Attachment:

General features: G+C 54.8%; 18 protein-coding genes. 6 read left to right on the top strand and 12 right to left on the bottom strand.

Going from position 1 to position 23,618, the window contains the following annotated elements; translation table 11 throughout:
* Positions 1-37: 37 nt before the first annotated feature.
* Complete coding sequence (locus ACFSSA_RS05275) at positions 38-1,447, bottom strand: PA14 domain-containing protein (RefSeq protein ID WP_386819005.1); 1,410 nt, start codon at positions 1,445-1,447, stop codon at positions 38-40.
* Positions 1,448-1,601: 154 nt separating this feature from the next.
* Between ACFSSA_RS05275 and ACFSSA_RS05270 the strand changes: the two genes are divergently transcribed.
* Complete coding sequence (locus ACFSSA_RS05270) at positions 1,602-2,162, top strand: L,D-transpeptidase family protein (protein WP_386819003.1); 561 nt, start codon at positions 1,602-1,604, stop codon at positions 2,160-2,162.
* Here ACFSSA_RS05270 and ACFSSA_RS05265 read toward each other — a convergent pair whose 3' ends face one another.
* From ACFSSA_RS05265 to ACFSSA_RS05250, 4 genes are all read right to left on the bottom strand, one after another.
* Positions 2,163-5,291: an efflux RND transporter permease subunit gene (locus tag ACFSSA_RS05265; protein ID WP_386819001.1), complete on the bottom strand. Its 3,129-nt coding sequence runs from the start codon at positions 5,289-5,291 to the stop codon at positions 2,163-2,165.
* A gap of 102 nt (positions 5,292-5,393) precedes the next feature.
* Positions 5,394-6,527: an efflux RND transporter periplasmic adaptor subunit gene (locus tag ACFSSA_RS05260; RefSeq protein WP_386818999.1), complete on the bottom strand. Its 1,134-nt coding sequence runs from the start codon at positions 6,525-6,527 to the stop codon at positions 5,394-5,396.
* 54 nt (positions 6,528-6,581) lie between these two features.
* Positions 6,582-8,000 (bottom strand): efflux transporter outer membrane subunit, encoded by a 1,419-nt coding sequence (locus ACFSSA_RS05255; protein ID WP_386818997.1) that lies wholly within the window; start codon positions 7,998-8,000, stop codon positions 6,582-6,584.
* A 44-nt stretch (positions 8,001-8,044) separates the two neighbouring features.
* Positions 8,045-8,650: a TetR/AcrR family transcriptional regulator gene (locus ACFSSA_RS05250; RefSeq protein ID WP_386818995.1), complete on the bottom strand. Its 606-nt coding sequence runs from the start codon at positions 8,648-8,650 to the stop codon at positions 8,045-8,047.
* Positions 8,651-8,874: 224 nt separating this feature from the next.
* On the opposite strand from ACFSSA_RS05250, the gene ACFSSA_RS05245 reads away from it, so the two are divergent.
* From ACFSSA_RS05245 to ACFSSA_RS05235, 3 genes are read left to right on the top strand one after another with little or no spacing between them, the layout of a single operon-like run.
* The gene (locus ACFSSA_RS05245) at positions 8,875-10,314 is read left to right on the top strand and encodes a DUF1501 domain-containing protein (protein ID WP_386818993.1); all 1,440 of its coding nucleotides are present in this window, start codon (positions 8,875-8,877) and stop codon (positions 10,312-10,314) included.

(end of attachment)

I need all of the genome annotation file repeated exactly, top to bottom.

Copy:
General features: G+C 54.8%; 18 protein-coding genes. 6 read left to right on the top strand and 12 right to left on the bottom strand.

Going from position 1 to position 23,618, the window contains the following annotated elements; translation table 11 throughout:
* Positions 1-37: 37 nt before the first annotated feature.
* Complete coding sequence (locus ACFSSA_RS05275) at positions 38-1,447, bottom strand: PA14 domain-containing protein (RefSeq protein ID WP_386819005.1); 1,410 nt, start codon at positions 1,445-1,447, stop codon at positions 38-40.
* Positions 1,448-1,601: 154 nt separating this feature from the next.
* Between ACFSSA_RS05275 and ACFSSA_RS05270 the strand changes: the two genes are divergently transcribed.
* Complete coding sequence (locus ACFSSA_RS05270) at positions 1,602-2,162, top strand: L,D-transpeptidase family protein (protein WP_386819003.1); 561 nt, start codon at positions 1,602-1,604, stop codon at positions 2,160-2,162.
* Here ACFSSA_RS05270 and ACFSSA_RS05265 read toward each other — a convergent pair whose 3' ends face one another.
* From ACFSSA_RS05265 to ACFSSA_RS05250, 4 genes are all read right to left on the bottom strand, one after another.
* Positions 2,163-5,291: an efflux RND transporter permease subunit gene (locus tag ACFSSA_RS05265; protein ID WP_386819001.1), complete on the bottom strand. Its 3,129-nt coding sequence runs from the start codon at positions 5,289-5,291 to the stop codon at positions 2,163-2,165.
* A gap of 102 nt (positions 5,292-5,393) precedes the next feature.
* Positions 5,394-6,527: an efflux RND transporter periplasmic adaptor subunit gene (locus tag ACFSSA_RS05260; RefSeq protein WP_386818999.1), complete on the bottom strand. Its 1,134-nt coding sequence runs from the start codon at positions 6,525-6,527 to the stop codon at positions 5,394-5,396.
* 54 nt (positions 6,528-6,581) lie between these two features.
* Positions 6,582-8,000 (bottom strand): efflux transporter outer membrane subunit, encoded by a 1,419-nt coding sequence (locus ACFSSA_RS05255; protein ID WP_386818997.1) that lies wholly within the window; start codon positions 7,998-8,000, stop codon positions 6,582-6,584.
* A 44-nt stretch (positions 8,001-8,044) separates the two neighbouring features.
* Positions 8,045-8,650: a TetR/AcrR family transcriptional regulator gene (locus ACFSSA_RS05250; RefSeq protein ID WP_386818995.1), complete on the bottom strand. Its 606-nt coding sequence runs from the start codon at positions 8,648-8,650 to the stop codon at positions 8,045-8,047.
* Positions 8,651-8,874: 224 nt separating this feature from the next.
* On the opposite strand from ACFSSA_RS05250, the gene ACFSSA_RS05245 reads away from it, so the two are divergent.
* From ACFSSA_RS05245 to ACFSSA_RS05235, 3 genes are read left to right on the top strand one after another with little or no spacing between them, the layout of a single operon-like run.
* The gene (locus ACFSSA_RS05245) at positions 8,875-10,314 is read left to right on the top strand and encodes a DUF1501 domain-containing protein (protein ID WP_386818993.1); all 1,440 of its coding nucleotides are present in this window, start codon (positions 8,875-8,877) and stop codon (positions 10,312-10,314) included.